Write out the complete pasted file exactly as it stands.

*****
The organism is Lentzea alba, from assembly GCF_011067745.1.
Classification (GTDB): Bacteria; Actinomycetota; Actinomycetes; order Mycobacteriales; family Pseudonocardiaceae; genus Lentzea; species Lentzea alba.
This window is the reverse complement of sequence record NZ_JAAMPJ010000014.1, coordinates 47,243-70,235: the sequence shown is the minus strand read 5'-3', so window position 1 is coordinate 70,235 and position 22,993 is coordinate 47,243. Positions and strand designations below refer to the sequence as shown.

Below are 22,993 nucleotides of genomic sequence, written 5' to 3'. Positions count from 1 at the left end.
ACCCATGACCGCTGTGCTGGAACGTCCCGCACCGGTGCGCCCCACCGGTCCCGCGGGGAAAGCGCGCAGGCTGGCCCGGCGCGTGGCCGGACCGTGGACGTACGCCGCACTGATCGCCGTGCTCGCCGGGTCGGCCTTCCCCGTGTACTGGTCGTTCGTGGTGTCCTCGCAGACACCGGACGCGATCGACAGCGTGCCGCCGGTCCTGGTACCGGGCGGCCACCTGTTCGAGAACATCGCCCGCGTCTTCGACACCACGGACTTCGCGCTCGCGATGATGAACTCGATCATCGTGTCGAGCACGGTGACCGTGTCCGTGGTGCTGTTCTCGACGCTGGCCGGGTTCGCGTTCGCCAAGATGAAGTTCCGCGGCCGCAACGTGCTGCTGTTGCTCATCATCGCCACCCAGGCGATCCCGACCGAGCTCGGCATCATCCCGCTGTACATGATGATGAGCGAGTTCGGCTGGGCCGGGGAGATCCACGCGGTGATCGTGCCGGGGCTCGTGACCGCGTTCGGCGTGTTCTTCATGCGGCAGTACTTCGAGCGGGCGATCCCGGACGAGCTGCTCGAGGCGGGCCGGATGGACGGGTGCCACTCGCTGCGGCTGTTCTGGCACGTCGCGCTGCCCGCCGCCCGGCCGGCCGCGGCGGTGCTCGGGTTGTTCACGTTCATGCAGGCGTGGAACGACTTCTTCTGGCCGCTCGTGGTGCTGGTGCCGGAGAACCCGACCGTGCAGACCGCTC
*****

The organism is Lentzea alba, from assembly GCF_011067745.1.
Classification (GTDB): Bacteria; Actinomycetota; Actinomycetes; order Mycobacteriales; family Pseudonocardiaceae; genus Lentzea; species Lentzea alba.
This window is the reverse complement of sequence record NZ_JAAMPJ010000014.1, coordinates 47,243-70,235: the sequence shown is the minus strand read 5'-3', so window position 1 is coordinate 70,235 and position 22,993 is coordinate 47,243. Positions and strand designations below refer to the sequence as shown.

Below are 22,993 nucleotides of genomic sequence, written 5' to 3'. Positions count from 1 at the left end.
ACCCATGACCGCTGTGCTGGAACGTCCCGCACCGGTGCGCCCCACCGGTCCCGCGGGGAAAGCGCGCAGGCTGGCCCGGCGCGTGGCCGGACCGTGGACGTACGCCGCACTGATCGCCGTGCTCGCCGGGTCGGCCTTCCCCGTGTACTGGTCGTTCGTGGTGTCCTCGCAGACACCGGACGCGATCGACAGCGTGCCGCCGGTCCTGGTACCGGGCGGCCACCTGTTCGAGAACATCGCCCGCGTCTTCGACACCACGGACTTCGCGCTCGCGATGATGAACTCGATCATCGTGTCGAGCACGGTGACCGTGTCCGTGGTGCTGTTCTCGACGCTGGCCGGGTTCGCGTTCGCCAAGATGAAGTTCCGCGGCCGCAACGTGCTGCTGTTGCTCATCATCGCCACCCAGGCGATCCCGACCGAGCTCGGCATCATCCCGCTGTACATGATGATGAGCGAGTTCGGCTGGGCCGGGGAGATCCACGCGGTGATCGTGCCGGGGCTCGTGACCGCGTTCGGCGTGTTCTTCATGCGGCAGTACTTCGAGCGGGCGATCCCGGACGAGCTGCTCGAGGCGGGCCGGATGGACGGGTGCCACTCGCTGCGGCTGTTCTGGCACGTCGCGCTGCCCGCCGCCCGGCCGGCCGCGGCGGTGCTCGGGTTGTTCACGTTCATGCAGGCGTGGAACGACTTCTTCTGGCCGCTCGTGGTGCTGGTGCCGGAGAACCCGACCGTGCAGACCGCTC